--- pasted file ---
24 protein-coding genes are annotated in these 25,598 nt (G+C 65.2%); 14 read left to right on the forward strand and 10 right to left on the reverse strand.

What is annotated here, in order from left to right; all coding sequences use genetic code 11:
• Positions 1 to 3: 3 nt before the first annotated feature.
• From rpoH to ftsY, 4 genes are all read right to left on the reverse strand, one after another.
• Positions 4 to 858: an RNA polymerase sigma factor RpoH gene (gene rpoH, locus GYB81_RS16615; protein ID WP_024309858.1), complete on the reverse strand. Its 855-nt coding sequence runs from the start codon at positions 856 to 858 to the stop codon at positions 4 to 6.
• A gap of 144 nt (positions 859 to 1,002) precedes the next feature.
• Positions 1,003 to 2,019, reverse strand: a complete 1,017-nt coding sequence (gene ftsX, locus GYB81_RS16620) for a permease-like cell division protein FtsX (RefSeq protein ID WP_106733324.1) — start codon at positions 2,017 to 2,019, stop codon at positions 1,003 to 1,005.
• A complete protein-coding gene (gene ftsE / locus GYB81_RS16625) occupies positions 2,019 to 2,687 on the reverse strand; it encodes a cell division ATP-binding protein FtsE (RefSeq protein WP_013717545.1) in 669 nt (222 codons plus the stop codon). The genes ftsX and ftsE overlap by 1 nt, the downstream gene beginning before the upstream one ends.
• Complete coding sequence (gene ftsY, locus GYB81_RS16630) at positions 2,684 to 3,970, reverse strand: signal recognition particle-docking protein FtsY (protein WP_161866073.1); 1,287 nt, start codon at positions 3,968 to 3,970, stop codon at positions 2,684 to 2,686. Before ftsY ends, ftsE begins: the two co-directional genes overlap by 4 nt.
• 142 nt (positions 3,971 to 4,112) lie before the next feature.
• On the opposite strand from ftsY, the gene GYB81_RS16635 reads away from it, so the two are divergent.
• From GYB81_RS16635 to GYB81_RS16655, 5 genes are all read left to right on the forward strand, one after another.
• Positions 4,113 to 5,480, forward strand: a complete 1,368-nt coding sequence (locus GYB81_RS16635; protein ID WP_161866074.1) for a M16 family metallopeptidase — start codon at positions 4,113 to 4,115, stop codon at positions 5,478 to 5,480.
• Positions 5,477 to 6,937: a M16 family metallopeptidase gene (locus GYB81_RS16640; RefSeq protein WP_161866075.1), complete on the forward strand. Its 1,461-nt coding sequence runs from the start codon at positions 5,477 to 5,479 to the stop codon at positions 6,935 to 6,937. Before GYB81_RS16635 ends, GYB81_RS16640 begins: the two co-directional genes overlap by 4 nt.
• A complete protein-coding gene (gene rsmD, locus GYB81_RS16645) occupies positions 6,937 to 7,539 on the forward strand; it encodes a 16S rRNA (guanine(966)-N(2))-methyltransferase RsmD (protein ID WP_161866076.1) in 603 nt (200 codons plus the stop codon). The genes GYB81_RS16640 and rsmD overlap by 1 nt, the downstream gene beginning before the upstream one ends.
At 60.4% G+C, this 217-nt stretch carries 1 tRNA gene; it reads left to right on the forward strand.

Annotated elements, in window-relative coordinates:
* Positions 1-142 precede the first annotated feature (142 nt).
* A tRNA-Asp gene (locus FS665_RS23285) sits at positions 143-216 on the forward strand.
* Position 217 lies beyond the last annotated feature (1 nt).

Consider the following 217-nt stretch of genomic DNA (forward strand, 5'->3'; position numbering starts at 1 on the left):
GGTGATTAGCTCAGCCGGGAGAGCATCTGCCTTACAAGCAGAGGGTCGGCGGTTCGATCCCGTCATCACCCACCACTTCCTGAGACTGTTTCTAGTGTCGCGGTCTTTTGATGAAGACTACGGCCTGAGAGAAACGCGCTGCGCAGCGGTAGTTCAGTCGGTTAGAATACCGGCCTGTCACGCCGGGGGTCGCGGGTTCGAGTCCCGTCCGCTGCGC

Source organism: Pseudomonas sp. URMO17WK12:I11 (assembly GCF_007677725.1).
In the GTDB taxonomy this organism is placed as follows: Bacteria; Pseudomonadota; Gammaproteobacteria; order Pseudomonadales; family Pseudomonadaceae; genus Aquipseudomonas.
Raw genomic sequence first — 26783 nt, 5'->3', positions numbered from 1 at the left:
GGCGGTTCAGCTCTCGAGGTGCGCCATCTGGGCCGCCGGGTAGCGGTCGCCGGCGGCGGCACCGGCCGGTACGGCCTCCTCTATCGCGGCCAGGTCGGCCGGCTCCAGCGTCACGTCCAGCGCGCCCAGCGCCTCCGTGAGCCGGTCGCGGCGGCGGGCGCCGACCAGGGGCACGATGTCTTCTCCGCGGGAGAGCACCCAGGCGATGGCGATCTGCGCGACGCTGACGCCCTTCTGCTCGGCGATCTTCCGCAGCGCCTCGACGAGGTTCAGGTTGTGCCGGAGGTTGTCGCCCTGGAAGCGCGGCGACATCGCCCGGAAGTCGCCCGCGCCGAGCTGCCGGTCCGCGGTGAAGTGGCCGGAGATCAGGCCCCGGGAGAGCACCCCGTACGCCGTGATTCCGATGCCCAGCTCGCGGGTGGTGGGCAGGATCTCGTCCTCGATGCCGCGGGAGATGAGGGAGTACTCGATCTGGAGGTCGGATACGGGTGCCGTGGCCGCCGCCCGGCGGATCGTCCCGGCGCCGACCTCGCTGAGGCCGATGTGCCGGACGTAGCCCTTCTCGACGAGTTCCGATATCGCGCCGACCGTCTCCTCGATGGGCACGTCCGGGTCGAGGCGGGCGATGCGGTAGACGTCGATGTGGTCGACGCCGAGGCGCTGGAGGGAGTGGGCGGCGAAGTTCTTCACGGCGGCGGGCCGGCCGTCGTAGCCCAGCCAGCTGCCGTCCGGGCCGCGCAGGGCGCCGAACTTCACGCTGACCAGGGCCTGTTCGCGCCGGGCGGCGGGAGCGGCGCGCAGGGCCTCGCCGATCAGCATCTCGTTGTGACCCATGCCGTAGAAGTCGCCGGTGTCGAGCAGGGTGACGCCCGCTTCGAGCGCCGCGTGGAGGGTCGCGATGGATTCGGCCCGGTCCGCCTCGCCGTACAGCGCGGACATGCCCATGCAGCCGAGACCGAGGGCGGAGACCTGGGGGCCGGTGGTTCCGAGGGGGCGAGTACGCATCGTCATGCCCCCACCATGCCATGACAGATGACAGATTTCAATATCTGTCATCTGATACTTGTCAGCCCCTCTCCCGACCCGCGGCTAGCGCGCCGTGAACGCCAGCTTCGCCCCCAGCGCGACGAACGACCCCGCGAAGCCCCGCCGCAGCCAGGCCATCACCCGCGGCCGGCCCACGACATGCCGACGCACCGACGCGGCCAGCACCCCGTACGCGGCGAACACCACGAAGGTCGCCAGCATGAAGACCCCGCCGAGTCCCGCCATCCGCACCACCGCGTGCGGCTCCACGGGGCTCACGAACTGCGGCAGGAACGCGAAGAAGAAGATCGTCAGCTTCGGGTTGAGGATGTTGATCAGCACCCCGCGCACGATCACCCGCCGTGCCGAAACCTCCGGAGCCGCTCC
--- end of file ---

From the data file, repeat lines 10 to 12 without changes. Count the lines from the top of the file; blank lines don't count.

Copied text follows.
• 142 nt (positions 3,971 to 4,112) lie before the next feature.
• On the opposite strand from ftsY, the gene GYB81_RS16635 reads away from it, so the two are divergent.
• From GYB81_RS16635 to GYB81_RS16655, 5 genes are all read left to right on the forward strand, one after another.